Forex Basics

Please enter text Please enter minimum 3 characters


The ADP Nonfarm Employment Change is a monthly economic indicator estimating the change in employed people in the U.S., excluding farm workers.

Execute emotion-free trades in electronic financial markets with disciplined step-by-step programming instructions, ensuring the advantages of a systematic approach to trading.

Currency strengthening due to market demand rather than official action.

Arbitrage involves exploiting price differences by buying and selling related securities simultaneously. Cross-market arbitrage entails buying and selling identical or similar financial assets across different markets to capitalize on price or currency variations.

Trading activity between 11:00 pm (GMT+2) and 08:00 am (GMT+2).

The offered price for a currency or instrument.

A market order in futures trading is a request to buy or sell a contract immediately at the prevailing market price, prioritizing speed over price precision.

Australian Dollar.

Authorized forex dealers are financial institutions with regulatory approval to engage in foreign currency trading. In the United States, the National Futures Association (NFA) is a regulatory body responsible for authorizing forex dealers. The NFA conducts thorough screenings during registration and enforces stringent regulations to ensure legal and fair transactions.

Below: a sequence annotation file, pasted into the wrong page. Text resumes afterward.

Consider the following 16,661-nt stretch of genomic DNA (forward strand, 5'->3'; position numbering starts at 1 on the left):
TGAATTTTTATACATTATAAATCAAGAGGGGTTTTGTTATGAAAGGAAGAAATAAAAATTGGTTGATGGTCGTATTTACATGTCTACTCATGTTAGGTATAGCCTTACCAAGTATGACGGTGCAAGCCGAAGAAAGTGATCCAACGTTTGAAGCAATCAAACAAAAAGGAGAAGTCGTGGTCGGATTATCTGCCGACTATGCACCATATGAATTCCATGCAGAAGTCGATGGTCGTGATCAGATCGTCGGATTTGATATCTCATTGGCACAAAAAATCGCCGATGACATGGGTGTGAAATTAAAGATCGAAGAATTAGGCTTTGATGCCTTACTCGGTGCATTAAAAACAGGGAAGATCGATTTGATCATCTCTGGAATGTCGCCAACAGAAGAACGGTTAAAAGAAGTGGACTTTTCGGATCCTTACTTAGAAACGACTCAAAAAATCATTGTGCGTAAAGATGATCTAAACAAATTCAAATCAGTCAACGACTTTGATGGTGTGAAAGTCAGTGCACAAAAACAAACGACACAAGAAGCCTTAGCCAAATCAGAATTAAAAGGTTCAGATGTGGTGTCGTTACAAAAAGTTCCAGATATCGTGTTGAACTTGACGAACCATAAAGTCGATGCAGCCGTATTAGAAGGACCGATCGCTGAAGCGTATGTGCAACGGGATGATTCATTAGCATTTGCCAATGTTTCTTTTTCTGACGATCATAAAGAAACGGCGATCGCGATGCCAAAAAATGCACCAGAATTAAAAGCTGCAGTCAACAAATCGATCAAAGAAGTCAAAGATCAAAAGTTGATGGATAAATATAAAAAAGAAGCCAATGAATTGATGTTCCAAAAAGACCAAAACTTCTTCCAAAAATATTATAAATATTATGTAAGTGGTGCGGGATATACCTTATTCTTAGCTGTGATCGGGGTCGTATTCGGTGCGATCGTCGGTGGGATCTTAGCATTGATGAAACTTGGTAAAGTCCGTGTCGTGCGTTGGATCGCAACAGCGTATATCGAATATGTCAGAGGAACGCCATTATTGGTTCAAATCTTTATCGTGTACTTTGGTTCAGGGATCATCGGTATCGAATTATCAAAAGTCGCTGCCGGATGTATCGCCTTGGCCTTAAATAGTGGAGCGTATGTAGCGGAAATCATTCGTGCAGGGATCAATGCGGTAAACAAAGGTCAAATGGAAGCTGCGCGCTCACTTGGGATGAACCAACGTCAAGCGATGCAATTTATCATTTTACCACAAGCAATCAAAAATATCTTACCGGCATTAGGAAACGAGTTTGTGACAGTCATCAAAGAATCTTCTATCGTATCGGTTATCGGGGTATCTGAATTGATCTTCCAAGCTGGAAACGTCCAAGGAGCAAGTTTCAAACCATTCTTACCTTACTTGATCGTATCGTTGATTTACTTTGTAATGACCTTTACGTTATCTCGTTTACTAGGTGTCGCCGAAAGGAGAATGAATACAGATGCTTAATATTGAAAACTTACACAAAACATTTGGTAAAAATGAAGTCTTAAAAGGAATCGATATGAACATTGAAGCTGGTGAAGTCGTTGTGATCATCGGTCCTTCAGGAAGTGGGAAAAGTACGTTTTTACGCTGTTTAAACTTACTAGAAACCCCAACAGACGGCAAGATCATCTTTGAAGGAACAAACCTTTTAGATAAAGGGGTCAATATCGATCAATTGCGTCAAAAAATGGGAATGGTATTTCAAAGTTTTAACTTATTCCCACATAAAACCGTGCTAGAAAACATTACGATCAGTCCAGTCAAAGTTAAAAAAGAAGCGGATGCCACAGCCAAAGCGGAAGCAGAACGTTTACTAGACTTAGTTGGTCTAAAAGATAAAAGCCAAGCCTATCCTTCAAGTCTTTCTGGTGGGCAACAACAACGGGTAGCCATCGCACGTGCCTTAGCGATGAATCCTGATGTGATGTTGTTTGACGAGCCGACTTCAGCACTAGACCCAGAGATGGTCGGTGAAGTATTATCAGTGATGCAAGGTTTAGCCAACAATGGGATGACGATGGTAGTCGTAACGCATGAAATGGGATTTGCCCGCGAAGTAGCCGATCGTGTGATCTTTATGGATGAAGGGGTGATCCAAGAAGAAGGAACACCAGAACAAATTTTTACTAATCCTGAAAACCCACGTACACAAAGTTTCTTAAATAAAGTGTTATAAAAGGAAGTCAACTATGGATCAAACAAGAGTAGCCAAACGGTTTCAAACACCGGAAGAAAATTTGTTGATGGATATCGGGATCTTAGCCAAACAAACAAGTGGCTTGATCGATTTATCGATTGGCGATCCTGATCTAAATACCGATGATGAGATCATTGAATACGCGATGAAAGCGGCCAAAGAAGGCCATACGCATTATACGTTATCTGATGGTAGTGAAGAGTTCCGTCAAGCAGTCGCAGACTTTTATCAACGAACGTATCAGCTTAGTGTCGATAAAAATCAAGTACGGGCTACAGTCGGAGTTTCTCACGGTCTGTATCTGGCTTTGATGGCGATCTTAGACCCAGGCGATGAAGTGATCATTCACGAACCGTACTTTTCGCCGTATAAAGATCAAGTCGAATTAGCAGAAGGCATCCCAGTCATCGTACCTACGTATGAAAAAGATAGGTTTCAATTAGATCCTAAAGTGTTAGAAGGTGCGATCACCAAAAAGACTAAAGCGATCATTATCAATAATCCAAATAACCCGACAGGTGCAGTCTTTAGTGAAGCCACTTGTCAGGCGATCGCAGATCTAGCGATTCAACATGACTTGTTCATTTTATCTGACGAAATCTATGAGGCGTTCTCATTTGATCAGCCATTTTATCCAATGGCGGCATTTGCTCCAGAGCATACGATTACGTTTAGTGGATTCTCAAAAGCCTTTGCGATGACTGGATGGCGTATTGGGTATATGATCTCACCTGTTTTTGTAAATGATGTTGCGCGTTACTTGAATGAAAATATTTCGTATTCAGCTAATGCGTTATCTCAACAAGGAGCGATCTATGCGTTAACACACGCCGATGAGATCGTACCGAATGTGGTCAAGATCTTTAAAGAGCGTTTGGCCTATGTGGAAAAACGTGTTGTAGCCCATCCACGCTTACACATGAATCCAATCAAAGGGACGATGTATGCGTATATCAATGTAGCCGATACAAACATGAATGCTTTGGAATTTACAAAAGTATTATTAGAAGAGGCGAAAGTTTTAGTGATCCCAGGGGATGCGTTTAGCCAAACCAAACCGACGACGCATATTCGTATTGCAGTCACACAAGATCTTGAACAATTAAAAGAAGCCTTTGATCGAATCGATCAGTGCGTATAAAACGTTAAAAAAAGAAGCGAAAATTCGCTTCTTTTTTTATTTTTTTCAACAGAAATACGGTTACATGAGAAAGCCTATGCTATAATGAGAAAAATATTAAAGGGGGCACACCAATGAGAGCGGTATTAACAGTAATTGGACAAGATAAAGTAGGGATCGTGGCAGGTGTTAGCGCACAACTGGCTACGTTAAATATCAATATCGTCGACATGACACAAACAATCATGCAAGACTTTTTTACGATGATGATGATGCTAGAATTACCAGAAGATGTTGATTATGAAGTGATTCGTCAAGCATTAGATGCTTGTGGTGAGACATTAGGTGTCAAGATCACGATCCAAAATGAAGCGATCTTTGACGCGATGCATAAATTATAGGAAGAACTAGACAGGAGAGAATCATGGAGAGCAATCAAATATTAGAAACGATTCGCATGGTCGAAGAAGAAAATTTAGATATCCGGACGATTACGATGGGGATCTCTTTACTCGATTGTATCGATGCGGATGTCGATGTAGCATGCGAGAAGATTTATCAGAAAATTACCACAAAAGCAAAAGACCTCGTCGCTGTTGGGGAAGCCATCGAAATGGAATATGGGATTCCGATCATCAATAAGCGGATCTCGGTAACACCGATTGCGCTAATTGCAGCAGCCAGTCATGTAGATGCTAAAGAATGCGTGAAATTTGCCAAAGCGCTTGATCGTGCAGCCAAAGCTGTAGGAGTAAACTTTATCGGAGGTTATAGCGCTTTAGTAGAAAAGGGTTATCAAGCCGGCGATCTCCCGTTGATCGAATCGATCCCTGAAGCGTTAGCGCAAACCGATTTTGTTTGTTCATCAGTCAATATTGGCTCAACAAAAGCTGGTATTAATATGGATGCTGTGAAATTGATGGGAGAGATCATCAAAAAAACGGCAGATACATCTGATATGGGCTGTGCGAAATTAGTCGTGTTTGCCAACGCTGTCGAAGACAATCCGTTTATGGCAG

A setting in MT4 charts that automatically shifts to the left to show the latest incoming price (candlestick) when enabled.

The rate at which a trader agrees to purchase a financial instrument.


A systematic record of a country's economic transactions within a given period.
  1. This term often denotes either
    1. the balance of payments on the "current account"
    2. the current account along with specific long-term capital movements
  2. It includes the trade balance, current balance, capital account, and invisible balance, forming the total balance of payments. Prolonged deficits in the balance of payments may lead to restrictions on capital transfers and potential depreciation of currency values.

The amount in the account, not including credit and floating profit from open orders.

Negotiated-term deposit issued by commercial bank.

The rate at which a central bank is willing to lend money to its domestic banks.

Used to visualize price movements through vertical bars indicating price ranges.